Grandparents play a huge role in the upbringing of a child, especially when it comes to nurturing them and providing them with precious memories, at all stages of their life. In fact, official data from the Scottish Government, has revealed that as many as 69% of families rely on grandparents for childcare in Scotland.
However, when the family unit falls apart, it is often the children who are affected the most as relationships break down and children lose contact with their grandparents during periods of change and uncertainty.
In these scenarios grandparents often end up losing contact with their grandchildren, or find themselves fighting for access which is not always given when a child’s parents are manoeuvring the many challenges that come hand in hand with separation and divorce.
Of course, this can be incredibly distressing for both children and their grandparents.
But what rights do grandparents have in child custody? We’ve created a helpful guide outlining everything that you need to know.
Grandparent’s Rights in Scotland
There are a number of different circumstances in Scottish law where grandparents can be awarded residency of their grandchildren or given permission to contact them. However, grandparents do not have automatic rights in Scotland to see their grandchildren as all parental rights remain with the mother and father, with these rights being protected by the Children (Scotland) Act 1995.
There’s no denying that grandparents play a huge role in their grandchildren’s lives. With this in mind, although they do not have automatic rights to seek contact with their grandchildren, they can apply to the court for parental rights and responsibilities and relative orders, such as a contact or residence order.
In this scenario, the court will look closely at whether such an award is in the best interests of the children, whilst considering the reasons why parents did not allow their children to see their grandparents in the first place.
Can parents stop access to grandparents?
Unfortunately, yes! As there are no automatic rights for a grandparent to their grandchildren, parents possess the right to deny a grandparent visitation if there is no court order in place allowing for contact.
How do I enforce my grandparent rights?
Grandparents do not automatically have any legal rights to contact their grandchildren. With this in mind, one of the best ways to initiate contact with your grandchildren is to contact their parents directly and negotiate access terms in an amicable manner.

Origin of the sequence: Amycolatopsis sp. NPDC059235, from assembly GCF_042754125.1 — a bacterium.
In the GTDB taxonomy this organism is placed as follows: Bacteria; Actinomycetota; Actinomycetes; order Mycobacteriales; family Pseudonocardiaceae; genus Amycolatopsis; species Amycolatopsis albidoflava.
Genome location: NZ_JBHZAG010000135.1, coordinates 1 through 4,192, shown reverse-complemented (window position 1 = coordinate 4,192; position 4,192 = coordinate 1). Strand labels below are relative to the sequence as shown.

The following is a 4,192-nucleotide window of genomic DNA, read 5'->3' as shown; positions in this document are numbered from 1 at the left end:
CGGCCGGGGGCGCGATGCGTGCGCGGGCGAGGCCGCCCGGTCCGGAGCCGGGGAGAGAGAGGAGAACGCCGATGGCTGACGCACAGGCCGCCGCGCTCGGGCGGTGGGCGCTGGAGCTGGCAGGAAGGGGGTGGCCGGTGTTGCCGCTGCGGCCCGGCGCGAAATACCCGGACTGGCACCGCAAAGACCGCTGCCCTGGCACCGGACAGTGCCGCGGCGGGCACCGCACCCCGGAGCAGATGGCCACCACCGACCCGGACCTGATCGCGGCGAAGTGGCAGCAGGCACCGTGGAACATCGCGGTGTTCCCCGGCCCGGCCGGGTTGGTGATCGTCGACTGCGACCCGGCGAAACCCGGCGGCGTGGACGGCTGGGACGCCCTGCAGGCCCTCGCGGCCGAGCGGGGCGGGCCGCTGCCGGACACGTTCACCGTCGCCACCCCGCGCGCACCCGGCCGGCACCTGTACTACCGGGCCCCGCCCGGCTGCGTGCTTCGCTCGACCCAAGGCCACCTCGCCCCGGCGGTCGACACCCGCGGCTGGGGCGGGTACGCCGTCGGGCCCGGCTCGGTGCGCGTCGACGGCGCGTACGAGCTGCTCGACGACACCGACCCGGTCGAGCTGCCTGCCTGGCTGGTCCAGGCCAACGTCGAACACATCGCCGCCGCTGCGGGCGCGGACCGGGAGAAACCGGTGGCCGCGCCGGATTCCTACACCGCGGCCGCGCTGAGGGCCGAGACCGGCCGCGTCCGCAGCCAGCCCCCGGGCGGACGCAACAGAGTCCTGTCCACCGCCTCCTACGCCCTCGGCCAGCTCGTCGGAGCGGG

Mediation for Grandparents in Scotland
Mediation for grandparents is a fantastic way to bring the conflicting parties together, face to face, in order to attempt to try to reach a resolution.
As part of the mediation process, an impartial, trained mediator will assist parties through this process and help both parties to decide terms of access that work for all parties involved. If mediation fails, you could then attempt to use Collaborative Family Law, which is a different method of dispute resolution that is continuing to grow in popularity in Scotland.
During this process, all negotiations take place in meetings attended by all parties and their solicitors.
Apply for a court order
If both mediation or Collaborative Family Law fail, you can then make an application to the court for a ‘contact order’ if you are being stopped from seeing your grandchildren. In order to do this, you would have to do this through a family law solicitor.
If you do choose this option as a last resort, you should keep in mind that the court will only decide to make an order if it considers that it is in the best interests of the child. And remember, the court may also take the child’s views into account depending on how old they are.
Why choose Cath Karlyn Family Law?
Cath Karlin family law is a highly specialist family law practice based in Edinburgh. I have offices which are centrally located in Edinburgh (19a Hill Street). I am a highly respected family lawyer with years of experience and expertise. I have been at the forefront of family law in Edinburgh for 25 years. Over the years I have been the lead partner in a number of groundbreaking family law cases. I have also been at the forefront of introducing new modes of dispute resolution to Scotland such as Collaborative Practice and other positive initiatives such as parenting after parting classes for parents going through separation and divorce.
I am ranked in both Chambers and the Legal 500. You can also read my reviews and what my clients think. I am a CALM mediator, Collaborative Lawyer, FLAGS arbitrator and have been accredited by the Law Society of Scotland as a Family law specialist for more years than I care to remember!
If you think I can help with your situation, feel free to contact me If you’d like to arrange a consultation or find out if I can help you. I understand that being able to budget for costs is really important so I make sure my costs don’t cost the earth. Get in touch to request a quote.
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